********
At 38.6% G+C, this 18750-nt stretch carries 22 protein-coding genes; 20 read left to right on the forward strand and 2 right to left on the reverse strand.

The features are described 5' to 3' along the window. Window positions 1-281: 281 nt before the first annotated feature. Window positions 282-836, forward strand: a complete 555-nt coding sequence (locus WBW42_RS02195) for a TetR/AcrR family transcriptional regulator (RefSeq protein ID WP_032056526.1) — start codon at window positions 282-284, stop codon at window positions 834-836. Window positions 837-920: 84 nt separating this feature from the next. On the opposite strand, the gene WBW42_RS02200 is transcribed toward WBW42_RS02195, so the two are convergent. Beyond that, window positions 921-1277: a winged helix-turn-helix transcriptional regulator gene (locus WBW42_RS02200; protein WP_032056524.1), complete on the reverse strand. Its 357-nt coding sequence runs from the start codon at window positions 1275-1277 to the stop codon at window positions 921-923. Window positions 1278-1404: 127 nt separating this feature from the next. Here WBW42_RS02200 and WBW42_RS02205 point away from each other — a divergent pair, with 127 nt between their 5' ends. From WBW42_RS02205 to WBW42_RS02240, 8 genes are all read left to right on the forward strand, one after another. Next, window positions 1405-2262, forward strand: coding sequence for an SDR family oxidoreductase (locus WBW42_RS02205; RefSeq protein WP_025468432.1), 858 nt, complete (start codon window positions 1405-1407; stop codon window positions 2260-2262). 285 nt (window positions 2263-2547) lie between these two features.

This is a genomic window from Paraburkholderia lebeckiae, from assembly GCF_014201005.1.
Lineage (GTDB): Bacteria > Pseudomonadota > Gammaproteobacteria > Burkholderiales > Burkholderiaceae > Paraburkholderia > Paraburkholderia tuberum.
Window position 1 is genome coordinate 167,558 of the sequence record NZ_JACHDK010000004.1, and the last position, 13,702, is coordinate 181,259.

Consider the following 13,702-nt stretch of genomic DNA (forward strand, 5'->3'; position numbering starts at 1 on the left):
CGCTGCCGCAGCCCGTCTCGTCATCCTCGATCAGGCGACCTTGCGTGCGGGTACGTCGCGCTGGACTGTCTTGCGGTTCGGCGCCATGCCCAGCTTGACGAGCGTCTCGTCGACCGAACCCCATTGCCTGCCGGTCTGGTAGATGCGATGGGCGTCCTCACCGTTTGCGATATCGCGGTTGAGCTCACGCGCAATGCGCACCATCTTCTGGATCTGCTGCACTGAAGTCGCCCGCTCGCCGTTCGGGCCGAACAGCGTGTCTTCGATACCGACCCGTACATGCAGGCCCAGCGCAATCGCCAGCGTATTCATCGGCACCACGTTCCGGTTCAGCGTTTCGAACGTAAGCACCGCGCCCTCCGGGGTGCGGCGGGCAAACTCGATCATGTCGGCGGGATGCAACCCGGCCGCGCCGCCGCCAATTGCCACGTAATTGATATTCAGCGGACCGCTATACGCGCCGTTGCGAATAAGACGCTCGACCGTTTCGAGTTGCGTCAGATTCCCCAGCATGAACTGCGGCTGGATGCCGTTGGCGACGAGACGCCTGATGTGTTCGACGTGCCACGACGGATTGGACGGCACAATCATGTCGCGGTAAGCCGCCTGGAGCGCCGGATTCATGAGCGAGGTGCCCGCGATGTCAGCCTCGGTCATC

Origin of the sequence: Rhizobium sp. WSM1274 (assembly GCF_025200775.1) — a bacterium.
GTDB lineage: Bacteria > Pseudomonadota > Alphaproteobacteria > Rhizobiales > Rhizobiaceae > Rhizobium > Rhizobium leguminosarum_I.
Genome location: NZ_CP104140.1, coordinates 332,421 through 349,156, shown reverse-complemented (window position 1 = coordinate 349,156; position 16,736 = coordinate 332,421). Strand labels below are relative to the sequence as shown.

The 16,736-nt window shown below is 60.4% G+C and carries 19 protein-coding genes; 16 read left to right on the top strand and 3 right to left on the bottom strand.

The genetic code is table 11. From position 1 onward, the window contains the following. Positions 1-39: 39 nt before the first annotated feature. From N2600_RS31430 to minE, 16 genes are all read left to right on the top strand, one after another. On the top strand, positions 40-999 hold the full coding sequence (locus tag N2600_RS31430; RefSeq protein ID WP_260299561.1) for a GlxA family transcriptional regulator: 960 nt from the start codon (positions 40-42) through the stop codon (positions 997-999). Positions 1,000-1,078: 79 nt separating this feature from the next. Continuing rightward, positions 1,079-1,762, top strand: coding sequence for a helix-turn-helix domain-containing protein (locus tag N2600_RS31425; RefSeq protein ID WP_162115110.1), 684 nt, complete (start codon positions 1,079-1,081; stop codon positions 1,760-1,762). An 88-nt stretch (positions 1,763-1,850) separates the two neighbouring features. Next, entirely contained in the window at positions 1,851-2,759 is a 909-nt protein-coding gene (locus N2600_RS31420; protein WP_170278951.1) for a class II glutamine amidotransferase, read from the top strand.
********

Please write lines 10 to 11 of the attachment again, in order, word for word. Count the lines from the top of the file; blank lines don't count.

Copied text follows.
Genome location: NZ_CP104140.1, coordinates 332,421 through 349,156, shown reverse-complemented (window position 1 = coordinate 349,156; position 16,736 = coordinate 332,421). Strand labels below are relative to the sequence as shown.

The 16,736-nt window shown below is 60.4% G+C and carries 19 protein-coding genes; 16 read left to right on the top strand and 3 right to left on the bottom strand.